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HHS's Price gives members the wrong advice about health care

HHS's Tom Price says he wants members of Congress "to go home and talk to their constituents" about health care. He may not realize why that's bad advice.
Image: Tom Price
Health and Human Services Secretary-designate, Rep. Tom Price, R-Ga. testifies on Capitol Hill in Washington, Wednesday, Jan. 18, 2017, at his confirmation...

Donald Trump's far-right secretary of Health and Human Services, Tom Price, was a guest on "Meet the Press" yesterday, and NBC's Chuck Todd asked the former Georgia congressman to reflect on the state of play after the latest Republican failure on health care.

CHUCK TODD: Look, you were an elected official. You know how politics works. You know how to count votes. You know where the votes are. It's pretty clear a full repeal can't be done. It's pretty clear somehow rescinding the Medicaid expansion, that the support is not there. So what's realistic? What are you asking Congress to do now? What is one thing that you want Congress to do right now that's doable, that's realistic that can help you implement the affordable care act better?SECRETARY TOM PRICE: Well, what we want Congress to do is to go home and talk to their constituents.

I don't think that's what the Trump administration wants at all. In fact, that's almost certainly what Democrats want -- because if members "go home and talk to their constituents," the GOP's regressive health care plans almost certainly won't come back.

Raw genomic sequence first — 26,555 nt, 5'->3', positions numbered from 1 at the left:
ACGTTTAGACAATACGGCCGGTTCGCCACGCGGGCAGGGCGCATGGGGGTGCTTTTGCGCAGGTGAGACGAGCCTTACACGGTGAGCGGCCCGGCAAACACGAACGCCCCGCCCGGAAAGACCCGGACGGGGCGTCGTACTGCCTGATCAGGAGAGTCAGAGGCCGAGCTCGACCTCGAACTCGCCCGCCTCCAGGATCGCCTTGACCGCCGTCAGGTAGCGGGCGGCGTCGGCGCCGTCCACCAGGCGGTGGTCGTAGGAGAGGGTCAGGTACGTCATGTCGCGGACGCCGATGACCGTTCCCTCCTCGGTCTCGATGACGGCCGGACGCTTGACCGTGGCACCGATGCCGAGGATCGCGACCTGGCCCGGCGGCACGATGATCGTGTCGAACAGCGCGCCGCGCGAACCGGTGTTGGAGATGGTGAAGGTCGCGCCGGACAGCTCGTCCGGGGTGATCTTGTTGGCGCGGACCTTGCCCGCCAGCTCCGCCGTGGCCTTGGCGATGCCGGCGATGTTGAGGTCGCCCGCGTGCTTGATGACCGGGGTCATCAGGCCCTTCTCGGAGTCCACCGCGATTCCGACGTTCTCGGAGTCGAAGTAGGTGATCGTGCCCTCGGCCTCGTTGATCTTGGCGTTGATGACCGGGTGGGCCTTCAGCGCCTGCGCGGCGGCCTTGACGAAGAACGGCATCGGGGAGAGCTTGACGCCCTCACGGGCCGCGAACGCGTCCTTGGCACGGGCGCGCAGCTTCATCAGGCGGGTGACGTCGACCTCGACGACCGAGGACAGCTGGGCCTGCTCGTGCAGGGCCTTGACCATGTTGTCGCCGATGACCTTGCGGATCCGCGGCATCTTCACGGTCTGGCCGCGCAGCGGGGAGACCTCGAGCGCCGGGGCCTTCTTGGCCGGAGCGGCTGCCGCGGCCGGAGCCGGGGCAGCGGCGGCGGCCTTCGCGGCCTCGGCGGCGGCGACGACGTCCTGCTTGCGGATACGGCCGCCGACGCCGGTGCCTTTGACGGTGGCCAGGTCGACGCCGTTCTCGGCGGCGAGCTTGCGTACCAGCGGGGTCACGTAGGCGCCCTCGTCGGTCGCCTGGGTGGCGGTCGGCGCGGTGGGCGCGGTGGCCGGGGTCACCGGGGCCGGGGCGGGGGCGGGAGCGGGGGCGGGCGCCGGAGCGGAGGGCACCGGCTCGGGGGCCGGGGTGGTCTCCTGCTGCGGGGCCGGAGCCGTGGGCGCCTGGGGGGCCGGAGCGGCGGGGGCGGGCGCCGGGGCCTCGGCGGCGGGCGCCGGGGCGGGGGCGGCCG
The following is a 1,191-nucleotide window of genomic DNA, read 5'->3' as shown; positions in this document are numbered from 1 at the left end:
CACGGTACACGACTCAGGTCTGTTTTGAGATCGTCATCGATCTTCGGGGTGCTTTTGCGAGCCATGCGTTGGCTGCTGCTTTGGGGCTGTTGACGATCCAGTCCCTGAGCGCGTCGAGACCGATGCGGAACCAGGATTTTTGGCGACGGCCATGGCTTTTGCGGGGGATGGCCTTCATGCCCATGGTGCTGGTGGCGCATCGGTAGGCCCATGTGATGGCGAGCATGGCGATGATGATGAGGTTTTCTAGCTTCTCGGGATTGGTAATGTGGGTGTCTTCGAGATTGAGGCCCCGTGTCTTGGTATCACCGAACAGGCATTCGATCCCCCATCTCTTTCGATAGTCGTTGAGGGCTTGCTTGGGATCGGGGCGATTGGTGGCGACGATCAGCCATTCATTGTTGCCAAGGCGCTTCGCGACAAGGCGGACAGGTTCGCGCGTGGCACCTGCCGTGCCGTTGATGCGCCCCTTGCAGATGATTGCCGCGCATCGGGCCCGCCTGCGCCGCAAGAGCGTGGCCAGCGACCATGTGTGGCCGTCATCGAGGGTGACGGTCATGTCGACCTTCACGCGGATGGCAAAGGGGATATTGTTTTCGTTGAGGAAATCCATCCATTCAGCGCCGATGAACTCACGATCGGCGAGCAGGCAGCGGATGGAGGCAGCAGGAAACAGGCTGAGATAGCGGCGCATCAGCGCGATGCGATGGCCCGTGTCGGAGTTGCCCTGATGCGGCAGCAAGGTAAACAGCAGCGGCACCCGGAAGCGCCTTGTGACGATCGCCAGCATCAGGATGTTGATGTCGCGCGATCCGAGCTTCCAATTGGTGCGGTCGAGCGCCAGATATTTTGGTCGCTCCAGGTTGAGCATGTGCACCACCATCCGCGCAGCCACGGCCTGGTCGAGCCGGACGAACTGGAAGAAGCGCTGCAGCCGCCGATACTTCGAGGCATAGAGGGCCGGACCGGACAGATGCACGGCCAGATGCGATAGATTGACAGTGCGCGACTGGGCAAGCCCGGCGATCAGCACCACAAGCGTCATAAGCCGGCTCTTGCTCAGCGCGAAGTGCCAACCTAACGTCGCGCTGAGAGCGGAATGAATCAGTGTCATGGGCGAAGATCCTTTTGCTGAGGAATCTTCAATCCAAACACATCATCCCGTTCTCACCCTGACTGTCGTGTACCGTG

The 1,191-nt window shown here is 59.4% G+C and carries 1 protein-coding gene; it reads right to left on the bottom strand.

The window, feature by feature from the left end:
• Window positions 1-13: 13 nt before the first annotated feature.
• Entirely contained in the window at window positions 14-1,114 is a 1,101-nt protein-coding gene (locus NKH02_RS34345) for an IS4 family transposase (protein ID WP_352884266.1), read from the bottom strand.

Note, for example, that when Sen. Susan Collins (R-Maine) flew home on Friday, she was greeted with a round of spontaneous applause at the Bangor airport. She said yesterday, "It was just amazing.... It was very encouraging and affirming, especially arriving back home after a very difficult time."

Are these the constituents Tom Price wants the senator to listen to?

What amazes me is the willingness of Trump and members of his team to pretend there's meaningful public demand for a far-right Republican health care plan. Price may not realize this, but Americans, including a whole lot of voters on the right, have rejected GOP proposals by overwhelming margins.

As we noted two weeks ago, it is no exaggeration to say the Republican health care measures are the most unpopular bills considered by Congress in the last three decades.

If Price wants members of Congress "to go home and talk to their constituents," what exactly does he expect them to say about legislation that enjoys a 12% approval rating? Does the HHS secretary genuinely believe voters are clamoring, en masse, for a bill that would raise costs, weaken coverage, and strip millions of families of their insurance?

Has Tom Price neglected to notice the lack of public protests featuring families rallying in support of Republican plans?

Perhaps I'm mistaken. Maybe Price has his finger on the public's pulse and I'm living in some bubble, blissfully unaware of the public clamoring for regressive GOP policies.

There's one way to find out: congressional Republicans should take Tom Price's advice and host town-hall forums with their constituents over health care. These members should then report back, letting us know how the GOP repeal crusade is playing with the folks back home.

Price might be surprised by the results.